In his role of controlling the flow of witnesses and attorneys in and out of the courtroom, Michael, my long-standing clerk, sits behind a desk to my right, makes sure both sides are ready to speak to me on each case, confirms with the bailiff that a defendant in custody is ready to come out, and chases down missing attorneys, usually by furiously texting their cell phones. To see me, all of the parties must gaze upward. As Lady Justice, I sit several feet higher than the rest of the courtroom, hoping with my elevated status to gain respect and impress all who enter with my wisdom and intellect.

Around 95 percent of cases in Los Angeles County end up settling before trial, usually by plea bargain. I will be shepherding Emily’s case until it is resolved, which could take a year or more. A murder case can appear on my calendar more than twenty times before it is resolved or tried.

After handling the morning’s cases, the rest of the day is reserved for hearing jury trials.

When I described Emily’s plight to a fellow judge who does not work in the criminal arena, she blanched. “That is the exact reason I left criminal. I can’t handle hearing cases like Emily’s. I don’t see how you do it. I would have nightmares for weeks if my caseload contained similar cases to Emily’s.”

Judges have varied sensitivities and eventually we usually land assignments in courts fitting our personalities. I don’t have a problem compartmentalizing this murder case from the rest of my life. After forty-three years of criminal law, there are still factual scenarios that keep me up at night, but this case is not one of them. I worry more whether I made a correct legal ruling or how to get attorneys to stop fighting with each other, or with me.


As I’ve become more experienced, I react less personally to cases before me. There’s a term for judges becoming too personally involved in a case: “embroilment.” I may never learn much more about Emily’s situation than what I’ve already described. The social welfare system will make all the decisions about the other child in the home and what should happen to the family. I am never notified. While Emily’s death is an emotional tragedy, judges play only a small part in its unveiling. When and if it is ready for a jury trial, I may not be assigned to try Emily’s case. That’s fine with me. I don’t relish hearing more details about the death of a child. I don’t want to see the pictures, either.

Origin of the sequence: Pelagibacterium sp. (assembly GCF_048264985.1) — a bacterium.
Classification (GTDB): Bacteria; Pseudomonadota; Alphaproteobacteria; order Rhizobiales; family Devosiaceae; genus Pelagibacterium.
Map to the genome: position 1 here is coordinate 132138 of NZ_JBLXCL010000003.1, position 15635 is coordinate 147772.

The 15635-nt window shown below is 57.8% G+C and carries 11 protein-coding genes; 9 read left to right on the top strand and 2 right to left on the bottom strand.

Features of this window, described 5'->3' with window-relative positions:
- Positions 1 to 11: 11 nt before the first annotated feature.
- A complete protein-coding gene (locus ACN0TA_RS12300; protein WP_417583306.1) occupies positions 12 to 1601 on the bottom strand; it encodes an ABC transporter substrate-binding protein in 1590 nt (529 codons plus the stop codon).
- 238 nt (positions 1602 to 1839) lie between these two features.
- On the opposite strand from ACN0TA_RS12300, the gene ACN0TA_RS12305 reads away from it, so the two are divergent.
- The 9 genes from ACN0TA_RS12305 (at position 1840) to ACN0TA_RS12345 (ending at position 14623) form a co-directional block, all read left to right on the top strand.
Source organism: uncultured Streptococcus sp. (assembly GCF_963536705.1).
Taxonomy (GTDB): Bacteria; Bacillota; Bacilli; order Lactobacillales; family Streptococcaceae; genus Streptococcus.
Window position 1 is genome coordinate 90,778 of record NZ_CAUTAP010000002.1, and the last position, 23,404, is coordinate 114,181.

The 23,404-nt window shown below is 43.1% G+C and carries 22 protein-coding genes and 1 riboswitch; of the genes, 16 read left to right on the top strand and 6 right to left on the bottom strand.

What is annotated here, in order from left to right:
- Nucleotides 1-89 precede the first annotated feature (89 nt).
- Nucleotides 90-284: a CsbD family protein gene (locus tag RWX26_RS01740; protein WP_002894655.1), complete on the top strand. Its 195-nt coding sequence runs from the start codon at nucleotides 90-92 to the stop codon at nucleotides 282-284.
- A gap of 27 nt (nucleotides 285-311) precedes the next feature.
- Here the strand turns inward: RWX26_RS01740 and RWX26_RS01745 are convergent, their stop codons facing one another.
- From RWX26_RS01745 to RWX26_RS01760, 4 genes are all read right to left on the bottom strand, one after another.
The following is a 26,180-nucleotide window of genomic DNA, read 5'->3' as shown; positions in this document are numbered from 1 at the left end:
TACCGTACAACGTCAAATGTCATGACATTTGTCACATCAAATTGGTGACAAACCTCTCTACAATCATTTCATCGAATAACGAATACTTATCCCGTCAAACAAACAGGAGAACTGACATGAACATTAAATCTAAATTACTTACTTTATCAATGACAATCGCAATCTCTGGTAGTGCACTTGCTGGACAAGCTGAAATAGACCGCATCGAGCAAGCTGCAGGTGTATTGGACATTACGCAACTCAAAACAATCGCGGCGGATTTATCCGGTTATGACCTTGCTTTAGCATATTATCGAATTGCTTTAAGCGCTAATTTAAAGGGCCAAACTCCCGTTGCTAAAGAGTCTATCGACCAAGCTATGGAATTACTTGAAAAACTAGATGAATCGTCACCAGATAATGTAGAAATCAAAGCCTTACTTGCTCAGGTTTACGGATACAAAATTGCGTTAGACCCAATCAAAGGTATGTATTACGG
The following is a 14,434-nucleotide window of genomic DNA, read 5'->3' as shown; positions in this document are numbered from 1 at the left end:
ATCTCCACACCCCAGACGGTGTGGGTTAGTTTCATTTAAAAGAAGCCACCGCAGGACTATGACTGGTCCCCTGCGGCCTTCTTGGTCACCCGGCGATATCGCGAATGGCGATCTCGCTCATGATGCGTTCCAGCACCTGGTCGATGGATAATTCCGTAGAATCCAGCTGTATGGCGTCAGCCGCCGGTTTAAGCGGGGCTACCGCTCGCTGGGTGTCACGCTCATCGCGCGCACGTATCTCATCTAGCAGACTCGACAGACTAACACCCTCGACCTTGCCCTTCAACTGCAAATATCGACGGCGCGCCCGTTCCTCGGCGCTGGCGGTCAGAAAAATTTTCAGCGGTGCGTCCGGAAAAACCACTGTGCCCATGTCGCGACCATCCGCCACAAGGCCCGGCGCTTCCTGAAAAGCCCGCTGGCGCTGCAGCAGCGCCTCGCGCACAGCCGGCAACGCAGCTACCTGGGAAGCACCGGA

I also hate watching blood and gore on a television screen, except a screen in my courtroom flashing photographs relating to a trial. I close my eyes during violent scenes at the movies. Yet, as one of the defense attorneys in the “Hillside Strangler” trial in the early 1980s, I grew accustomed to analyzing intricacies of strangulation marks on the necks of female murder victims. Last year, I conducted a murder trial in which a decomposed head and other body parts were scattered in a local park and photos of them were displayed on a giant screen in my court during the jury trial. The defendant’s computer search history even included “How to butcher a human carcass for human consumption.” I manage such horrific evidence impassively, but please don’t ask me to watch Game of Thrones.

These distinctions don’t make sense. A psychologist friend suggested, “When you watch suspenseful movies or TV shows, you have no control over the action. The music and tension make you feel anxious and apprehensive. In your courtroom, you control it all. You decide when to display the gore. You’ve already seen it at your own pace. You decide how long a severed head stays on the screen. That makes it more palatable.” Perhaps, but I think it has more to do with an ability to compartmentalize.


You can acquire the entirety of Judge Mader’s Inside the Robe: A Judge’s Candid Tale of Criminal Justice in America here.